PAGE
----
January 31, 2019:
The Indian army has declared a special emergency on the Pakistani border and placed a rush order for 5,719 modern sniper rifles from the United States and Italy. Troops on the Pakistani border will receive some of these rifles by early 2019 while the rest of the army will receive theirs by 2021. The rifles are needed immediately in the north because Indian snipers up there have found themselves outgunned by their Pakistani counterparts.
India noted that the increased Pakistani violence on the LoC (Line of Control) that serves border between the two halves of Kashmir often featured Pakistani snipers. There were 2,140 ceasefire violations on the LoC in 2018, up from 971 in 2017 and 449 in 2016. The 2018 violations frequently involved Pakistani snipers, who made it clear that Pakistan not only had better weapons (12.7mm and modern 7.62mm rifles) but that their shooters were better trained.
In 2018 the Pakistani snipers took full advantage of their better (longer range) sniper rifles and better training (plus combat experience along the Afghan border) to clearly outperform Indian snipers who are still armed with elderly Russian SVD (Snayperskaya Vintovka Dragunova) "Dragunov" Sniping Rifles The SVD was developed during the early 1960s as one of the first rifles designed and built exclusively for sniping. The SVD was a 4.5 kg (10 pound) 7.62mm rifle that looked like a sniper rifle. It had a ten round magazine, was 1.2 meters (48 inches) long and even with second rate ammo (that Russian snipers often had to put up with) was very accurate out to 600 meters. With better ammo and scopes (like the Indians had) it was accurate up to 800 meters.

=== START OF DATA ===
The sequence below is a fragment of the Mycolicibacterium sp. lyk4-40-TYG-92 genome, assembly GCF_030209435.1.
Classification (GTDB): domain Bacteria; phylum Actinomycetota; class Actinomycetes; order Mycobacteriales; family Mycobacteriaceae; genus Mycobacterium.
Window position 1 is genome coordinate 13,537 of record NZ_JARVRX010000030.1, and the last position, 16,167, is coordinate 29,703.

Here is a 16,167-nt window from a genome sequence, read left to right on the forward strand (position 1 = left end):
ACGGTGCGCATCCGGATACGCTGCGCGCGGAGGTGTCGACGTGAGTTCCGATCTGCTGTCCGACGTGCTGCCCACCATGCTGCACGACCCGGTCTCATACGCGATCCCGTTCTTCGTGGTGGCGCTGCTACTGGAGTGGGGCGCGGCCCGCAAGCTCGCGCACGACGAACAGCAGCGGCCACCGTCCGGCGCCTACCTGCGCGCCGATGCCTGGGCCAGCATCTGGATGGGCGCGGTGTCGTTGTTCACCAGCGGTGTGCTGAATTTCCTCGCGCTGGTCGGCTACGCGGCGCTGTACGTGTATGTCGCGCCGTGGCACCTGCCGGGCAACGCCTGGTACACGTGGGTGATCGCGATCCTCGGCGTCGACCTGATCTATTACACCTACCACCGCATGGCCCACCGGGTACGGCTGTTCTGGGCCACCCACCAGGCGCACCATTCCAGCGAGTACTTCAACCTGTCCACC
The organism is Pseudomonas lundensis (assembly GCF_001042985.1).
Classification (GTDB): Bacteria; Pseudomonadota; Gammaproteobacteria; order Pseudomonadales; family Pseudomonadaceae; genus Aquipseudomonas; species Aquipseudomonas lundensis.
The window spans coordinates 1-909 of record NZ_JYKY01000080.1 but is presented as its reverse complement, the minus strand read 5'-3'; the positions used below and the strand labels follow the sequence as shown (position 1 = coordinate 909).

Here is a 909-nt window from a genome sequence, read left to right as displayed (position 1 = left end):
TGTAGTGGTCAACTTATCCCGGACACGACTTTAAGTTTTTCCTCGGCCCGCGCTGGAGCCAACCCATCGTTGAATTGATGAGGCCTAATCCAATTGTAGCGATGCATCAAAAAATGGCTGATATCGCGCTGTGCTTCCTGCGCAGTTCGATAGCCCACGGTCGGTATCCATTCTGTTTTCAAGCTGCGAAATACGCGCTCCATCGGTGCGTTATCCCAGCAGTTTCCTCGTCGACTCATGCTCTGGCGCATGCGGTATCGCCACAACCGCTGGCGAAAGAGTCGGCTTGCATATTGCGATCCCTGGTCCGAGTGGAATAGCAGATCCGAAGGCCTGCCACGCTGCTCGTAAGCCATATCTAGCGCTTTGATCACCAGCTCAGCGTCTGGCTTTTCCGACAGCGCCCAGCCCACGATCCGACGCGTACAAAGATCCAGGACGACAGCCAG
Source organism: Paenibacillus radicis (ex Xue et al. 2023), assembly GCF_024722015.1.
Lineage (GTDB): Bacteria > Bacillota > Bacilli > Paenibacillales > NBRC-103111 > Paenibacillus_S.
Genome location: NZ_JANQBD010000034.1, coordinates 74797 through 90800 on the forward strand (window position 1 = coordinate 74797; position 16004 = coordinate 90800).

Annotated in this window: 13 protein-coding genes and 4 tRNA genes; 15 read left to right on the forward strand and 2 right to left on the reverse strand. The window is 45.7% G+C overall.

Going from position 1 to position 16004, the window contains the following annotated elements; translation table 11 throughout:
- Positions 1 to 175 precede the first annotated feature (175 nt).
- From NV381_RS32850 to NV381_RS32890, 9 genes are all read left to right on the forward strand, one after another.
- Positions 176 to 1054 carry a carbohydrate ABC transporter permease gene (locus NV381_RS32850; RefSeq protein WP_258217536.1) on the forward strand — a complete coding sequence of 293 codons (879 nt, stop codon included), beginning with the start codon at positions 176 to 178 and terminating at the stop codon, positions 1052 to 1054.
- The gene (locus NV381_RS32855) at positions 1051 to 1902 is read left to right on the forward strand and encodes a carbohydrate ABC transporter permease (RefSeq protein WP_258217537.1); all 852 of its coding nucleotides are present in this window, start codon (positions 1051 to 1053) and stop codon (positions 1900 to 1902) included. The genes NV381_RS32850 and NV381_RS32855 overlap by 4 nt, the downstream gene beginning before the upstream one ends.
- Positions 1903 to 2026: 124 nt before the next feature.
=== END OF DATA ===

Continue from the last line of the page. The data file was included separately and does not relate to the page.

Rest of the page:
To improve their sniper performance the Indian troops will receive some of the American M95/107 bolt-action 12.7mm rifles. These are 11 kg (24 pound) weapons with a five round magazine. The M95 can hit man-size targets at 2,000 meters (and 25 percent further in the hands of an expert sniper). Most of the new sniper rifles will be Italian Scorpio TGT, a 7 kg (15.5 pound), 1.2 meter (47 inch) long bolt action rifle firing the 8.6mm (.338) Lapua Magnum round that is accurate out to 1,500 meters (1,800 for an expert shooter). Most of the Pakistani sniper rifles are modern weapons (often the same models used by NATO snipers) firing 7.62mm rounds out to about a thousand meters.
The immediate challenge for the Indian snipers will be getting used to the new rifles and closing the experience gap the Pakistanis have. The 12.7mm M95 is the same weapon used by American snipers, who actually prefer lighter rifles using the Lapua Magnum round. Most sniper operations involve the sniper and his spotter moving around a lot. The lighter 8.6mm rifles are preferred for this. But on the LoC the snipers don’t move around a lot so the M95 will have an edge in range and hitting power. The M95 is also described as an “anti-material” weapon and with an armor piercing round can do serious damage to distant vehicles with a shot in the right place (like the engine block, or driver.)
The Pakistani received most of their current sniper rifles (and training) via American military aid. That aid has now been halted but when it was available Pakistani infantry were getting a lot of American military equipment and instruction that had proved effective in Afghanistan. For India one of the major problems for the army is the inefficient and chronically late procurement system. You need a genuine emergency to get anything in a timely fashion.